Completing a doctorate requires a substantial time commitment. A Ph.D. typically takes 4-6 years, on top of the time it takes to earn a bachelor's and a master's degree.
Accreditation for Economics Programs
Prospective economics students should research accreditation before applying to programs. Accredited colleges and universities meet the highest standard for educating students. For social science programs like economics, applicants should look for regionally accredited schools.
In addition to regional accreditation, economics degrees may hold programmatic accreditation from specialized agencies. For example, the Association to Advance Collegiate Schools of Business offers accreditation for economics programs.
Certification and Licensure
Professional certifications and licenses help economics professionals demonstrate their experience and specialized skills. It's common for economic developers and economists to pursue voluntary certifications to help them stand out in the job market. In addition to the following certifications in economics, graduates should also consider finance certifications.
The economic development finance professional credential recognizes experts in economic development, including financial analysts, credit managers, and loan specialists. This certification program requires previous training in business credit, real estate financial analysis, and deal structuring. Candidates take four courses and must pass an exam for each class to receive the credential. Certified professionals must renew their credentials every three years.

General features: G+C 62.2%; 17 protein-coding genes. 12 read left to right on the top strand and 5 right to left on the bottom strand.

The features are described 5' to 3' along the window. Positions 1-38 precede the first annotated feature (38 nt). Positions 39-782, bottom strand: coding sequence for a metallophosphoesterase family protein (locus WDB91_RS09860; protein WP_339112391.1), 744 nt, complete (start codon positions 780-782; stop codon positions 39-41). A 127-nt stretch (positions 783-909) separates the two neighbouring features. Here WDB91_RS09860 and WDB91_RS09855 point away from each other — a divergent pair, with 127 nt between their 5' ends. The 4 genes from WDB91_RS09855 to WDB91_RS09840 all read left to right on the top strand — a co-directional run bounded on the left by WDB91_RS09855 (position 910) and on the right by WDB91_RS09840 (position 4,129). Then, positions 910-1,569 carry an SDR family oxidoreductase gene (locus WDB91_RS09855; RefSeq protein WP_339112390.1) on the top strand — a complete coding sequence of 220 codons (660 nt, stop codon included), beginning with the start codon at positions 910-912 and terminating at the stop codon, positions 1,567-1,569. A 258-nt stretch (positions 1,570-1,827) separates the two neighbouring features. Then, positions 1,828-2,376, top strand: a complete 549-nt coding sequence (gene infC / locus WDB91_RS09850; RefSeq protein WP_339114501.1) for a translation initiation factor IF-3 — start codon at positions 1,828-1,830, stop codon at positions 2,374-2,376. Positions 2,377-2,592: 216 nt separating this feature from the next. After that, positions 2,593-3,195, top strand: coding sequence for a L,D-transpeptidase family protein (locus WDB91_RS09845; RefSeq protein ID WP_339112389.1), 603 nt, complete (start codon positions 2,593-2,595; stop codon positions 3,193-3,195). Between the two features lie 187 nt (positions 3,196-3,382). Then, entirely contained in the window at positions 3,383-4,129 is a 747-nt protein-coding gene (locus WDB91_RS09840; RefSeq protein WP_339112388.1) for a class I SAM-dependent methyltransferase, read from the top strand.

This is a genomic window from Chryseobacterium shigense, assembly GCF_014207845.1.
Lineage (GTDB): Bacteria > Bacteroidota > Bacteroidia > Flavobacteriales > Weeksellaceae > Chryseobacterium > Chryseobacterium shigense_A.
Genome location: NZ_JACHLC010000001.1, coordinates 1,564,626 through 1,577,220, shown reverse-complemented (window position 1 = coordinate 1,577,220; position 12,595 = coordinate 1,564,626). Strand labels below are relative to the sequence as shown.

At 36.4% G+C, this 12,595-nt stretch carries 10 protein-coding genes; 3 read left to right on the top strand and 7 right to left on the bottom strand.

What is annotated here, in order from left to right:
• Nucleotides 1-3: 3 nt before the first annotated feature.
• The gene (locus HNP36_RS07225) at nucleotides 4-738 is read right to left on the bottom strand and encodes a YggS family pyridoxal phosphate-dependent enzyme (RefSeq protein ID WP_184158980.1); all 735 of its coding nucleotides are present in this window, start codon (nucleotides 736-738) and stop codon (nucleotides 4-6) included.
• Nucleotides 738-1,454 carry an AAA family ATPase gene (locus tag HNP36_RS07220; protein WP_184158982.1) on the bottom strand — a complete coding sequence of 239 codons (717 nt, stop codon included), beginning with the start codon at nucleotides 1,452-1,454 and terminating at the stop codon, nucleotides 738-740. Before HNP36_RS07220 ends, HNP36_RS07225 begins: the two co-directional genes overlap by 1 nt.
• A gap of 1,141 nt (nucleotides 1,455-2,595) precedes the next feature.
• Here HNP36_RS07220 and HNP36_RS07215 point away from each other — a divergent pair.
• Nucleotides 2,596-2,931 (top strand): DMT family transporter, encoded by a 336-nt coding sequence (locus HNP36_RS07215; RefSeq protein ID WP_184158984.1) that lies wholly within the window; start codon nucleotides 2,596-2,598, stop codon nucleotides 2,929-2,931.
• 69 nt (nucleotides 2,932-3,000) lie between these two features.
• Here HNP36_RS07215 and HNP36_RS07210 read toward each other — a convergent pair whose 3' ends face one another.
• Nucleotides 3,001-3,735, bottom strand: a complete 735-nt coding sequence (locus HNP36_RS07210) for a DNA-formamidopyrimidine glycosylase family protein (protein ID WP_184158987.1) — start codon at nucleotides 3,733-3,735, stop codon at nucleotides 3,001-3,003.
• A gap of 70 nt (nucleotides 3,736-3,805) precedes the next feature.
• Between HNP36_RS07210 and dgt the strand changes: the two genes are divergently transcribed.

The Global Academy of Finance and Management certifies chartered economists who meet educational requirements. Candidates need an economics degree or concentration from an accredited school and professional experience. ChE™-chartered economists must meet continuing education requirements to maintain their credentials. Candidates can also pursue certification as economic policy analysts.
The International Economic Development Council offers the certified economic developer credential for experienced economic developers. Applicants must demonstrate four years of full-time, professional experience in economic development to take the certification exam. The credential also requires professional development activity through training courses. The three-part exam includes multiple-choice, essay, and interview portions.
Economics Professional Organizations>